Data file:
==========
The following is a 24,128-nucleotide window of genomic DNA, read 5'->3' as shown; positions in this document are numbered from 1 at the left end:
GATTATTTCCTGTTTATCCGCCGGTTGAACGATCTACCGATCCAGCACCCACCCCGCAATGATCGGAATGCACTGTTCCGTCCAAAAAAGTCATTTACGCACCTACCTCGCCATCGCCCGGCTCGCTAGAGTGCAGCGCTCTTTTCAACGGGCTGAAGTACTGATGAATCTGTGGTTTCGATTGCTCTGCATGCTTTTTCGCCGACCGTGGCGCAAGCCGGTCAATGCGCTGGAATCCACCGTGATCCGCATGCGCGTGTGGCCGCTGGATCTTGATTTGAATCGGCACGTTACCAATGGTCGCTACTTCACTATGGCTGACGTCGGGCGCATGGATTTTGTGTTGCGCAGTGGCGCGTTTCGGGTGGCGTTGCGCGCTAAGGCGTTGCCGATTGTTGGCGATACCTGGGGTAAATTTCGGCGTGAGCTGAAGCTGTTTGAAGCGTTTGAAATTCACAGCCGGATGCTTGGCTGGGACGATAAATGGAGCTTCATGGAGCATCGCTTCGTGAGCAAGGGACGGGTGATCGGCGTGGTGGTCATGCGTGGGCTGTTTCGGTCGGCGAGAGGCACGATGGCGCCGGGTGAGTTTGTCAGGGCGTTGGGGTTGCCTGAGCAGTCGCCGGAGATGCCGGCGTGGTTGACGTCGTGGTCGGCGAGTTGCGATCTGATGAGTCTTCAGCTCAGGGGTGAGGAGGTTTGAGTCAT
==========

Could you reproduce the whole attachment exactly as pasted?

The following is a 24,128-nucleotide window of genomic DNA, read 5'->3' as shown; positions in this document are numbered from 1 at the left end:
GATTATTTCCTGTTTATCCGCCGGTTGAACGATCTACCGATCCAGCACCCACCCCGCAATGATCGGAATGCACTGTTCCGTCCAAAAAAGTCATTTACGCACCTACCTCGCCATCGCCCGGCTCGCTAGAGTGCAGCGCTCTTTTCAACGGGCTGAAGTACTGATGAATCTGTGGTTTCGATTGCTCTGCATGCTTTTTCGCCGACCGTGGCGCAAGCCGGTCAATGCGCTGGAATCCACCGTGATCCGCATGCGCGTGTGGCCGCTGGATCTTGATTTGAATCGGCACGTTACCAATGGTCGCTACTTCACTATGGCTGACGTCGGGCGCATGGATTTTGTGTTGCGCAGTGGCGCGTTTCGGGTGGCGTTGCGCGCTAAGGCGTTGCCGATTGTTGGCGATACCTGGGGTAAATTTCGGCGTGAGCTGAAGCTGTTTGAAGCGTTTGAAATTCACAGCCGGATGCTTGGCTGGGACGATAAATGGAGCTTCATGGAGCATCGCTTCGTGAGCAAGGGACGGGTGATCGGCGTGGTGGTCATGCGTGGGCTGTTTCGGTCGGCGAGAGGCACGATGGCGCCGGGTGAGTTTGTCAGGGCGTTGGGGTTGCCTGAGCAGTCGCCGGAGATGCCGGCGTGGTTGACGTCGTGGTCGGCGAGTTGCGATCTGATGAGTCTTCAGCTCAGGGGTGAGGAGGTTTGAGTCAT